With the pitcher unshackled—transformed from a mere delivery boy of medium pace, straight balls to a formidable adversary—the need to identify excellence, to plot the stars, arose just as it had for batters in the 1860s. Likewise as fielding errors became more the exception than the rule, they became at last worth counting and contrasting with chances accepted cleanly, in other words, the fielding percentage. Fielding skill was still the most highly sought after attribute of a ballplayer, but the balance of fielding, batting, and pitching was in flux; by the 1880s pitching and batting would begin their long rise to domination of the game, Chadwick’s tastes notwithstanding.

The crossroads of 1876 highlights how the game had changed to that point, and how it has changed since.

In that year, the number of offensive stats tabulated at season’s end … was six: games, at bats, runs hits, runs per game, and batting average. Of these, only runs and runs per game were common in the 1860s, while that decade’s tabulation of total bases vanished. The number of [official] offensive stats a hundred years later? Twenty. (Today [i.e., 1984] the number is twenty-one, with the addition of the game winning RBI.)

The number of pitching categories in 1876 was eleven, and there some surprises, such as earned run average, hits allowed, hits per game, and opponent’s batting average. Strikeouts were not recorded, for Chadwick saw them strictly as a sign of poor batting rather than good pitching (his view had such an impact that the pitchers’ K’s were not kept officially until 1887). The number of [official]pitching stats today [i.e., 1984]? Twenty-four

The number of fielding categories in 1876 was six. One hundred years later it was still six (with the exception of the catcher, who gets a seventh: passed balls), dramatizing how the game—at least the hidden game of statistics—had passed fielding by. The fielding stats of 1876 were combined to form an average, the “percentage of chances accepted,” or fielding percentage. A “missing link” variant, devised by Al Wright in 1875, was to form averages by dividing the putouts by the number of games to yield a “putout average”; dividing the assists similarly to arrive at an “assist average”; and to divide putouts plus assists by games to get “fielding average.” These averages took no account of errors. (Does Wright’s “fielding average” look familiar? You may have recognized it as Bill James’s Range Factor! Everything old is new again.)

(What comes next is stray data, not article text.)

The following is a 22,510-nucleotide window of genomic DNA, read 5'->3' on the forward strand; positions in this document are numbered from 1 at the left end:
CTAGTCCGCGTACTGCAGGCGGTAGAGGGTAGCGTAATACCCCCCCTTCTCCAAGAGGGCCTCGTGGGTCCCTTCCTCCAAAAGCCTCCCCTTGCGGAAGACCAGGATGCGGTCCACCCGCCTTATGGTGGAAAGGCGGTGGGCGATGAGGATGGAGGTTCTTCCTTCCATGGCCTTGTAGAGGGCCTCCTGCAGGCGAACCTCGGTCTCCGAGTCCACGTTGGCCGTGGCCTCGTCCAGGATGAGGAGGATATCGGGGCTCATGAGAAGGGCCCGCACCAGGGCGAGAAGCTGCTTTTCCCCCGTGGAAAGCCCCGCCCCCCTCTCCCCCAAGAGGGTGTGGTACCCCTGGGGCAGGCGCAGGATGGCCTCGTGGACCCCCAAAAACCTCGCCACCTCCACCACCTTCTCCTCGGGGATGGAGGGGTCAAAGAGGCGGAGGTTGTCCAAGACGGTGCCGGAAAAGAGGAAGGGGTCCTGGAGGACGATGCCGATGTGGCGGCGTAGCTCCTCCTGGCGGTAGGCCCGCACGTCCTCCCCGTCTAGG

This is all testimony to the changing nature of the game—not just to the evolving approaches of statisticians, but to fundamental changes in the games. […] The public’s appetite for new statistics was not sated by the outburst of 1876. New measures were introduced in dizzying profusion in the remaining years of the century. Some of these did not catch on and were soon dropped, some for all time, others only to reappear with renewed vigor in the twentieth century.

The statistic that never resurfaced after its solitary appearance in 1880 was “Total Bases Run,” a wonderfully silly figure which signified virtually nothing about either an individual’s ability in isolation or his value to his team. It was sort of an RBI in reverse, or from the baserunner’s perspective. Get on with a single, proceed to score in whatever manner, and you’ve touched four bases. Abner Dalrymple of Chicago was baseball history’s only recorded leader in the category with 501. Now there’s a major league trivia question.

Another stat that was stillborn in the 1870s was times reached base on error (it was computed again in 1917 –19 by the NL, then dropped for all time). Its twentieth-century companion piece, equally short-lived after its introduction in the 1910s, was runs allowed by fielders. Lanigan records this lovely bit of doggerel written to “honor” Chicago shortstop Red Corriden, whose errors in 1914 let in 20 runs:

Red Corriden was figuring the cost of livelihood.

“‘Tis plain,” he said, “I do not get the money I should.

According to my figrin’, I’d be a millionaire

 If I could sell the boots I make for 30 cents a pair.”

Previously mentioned was another stat which blossomed in only one year (1879), Reached First Base. This resurfaced, however, in the early 1950s in an improved form called On Base Average, which may be the most widely familiar of all unofficial statistics. [It was made official in 1985, the year after publication of Hidden Game.] In the same manner, the “total bases per game” tabulation of the 1860s vanished only to be named an official stat decades later in its modified version of slugging percentage. And yet another 1860s stat, earned run average, dropped from sight in the 1880s only to return triumphant to the NL in 1912 and the AL in 1913, when Ban Johnson not only proclaimed it official but also dictated that the AL compile no official won-lost records (this state of affairs lasted for seven years, 1913 –19.)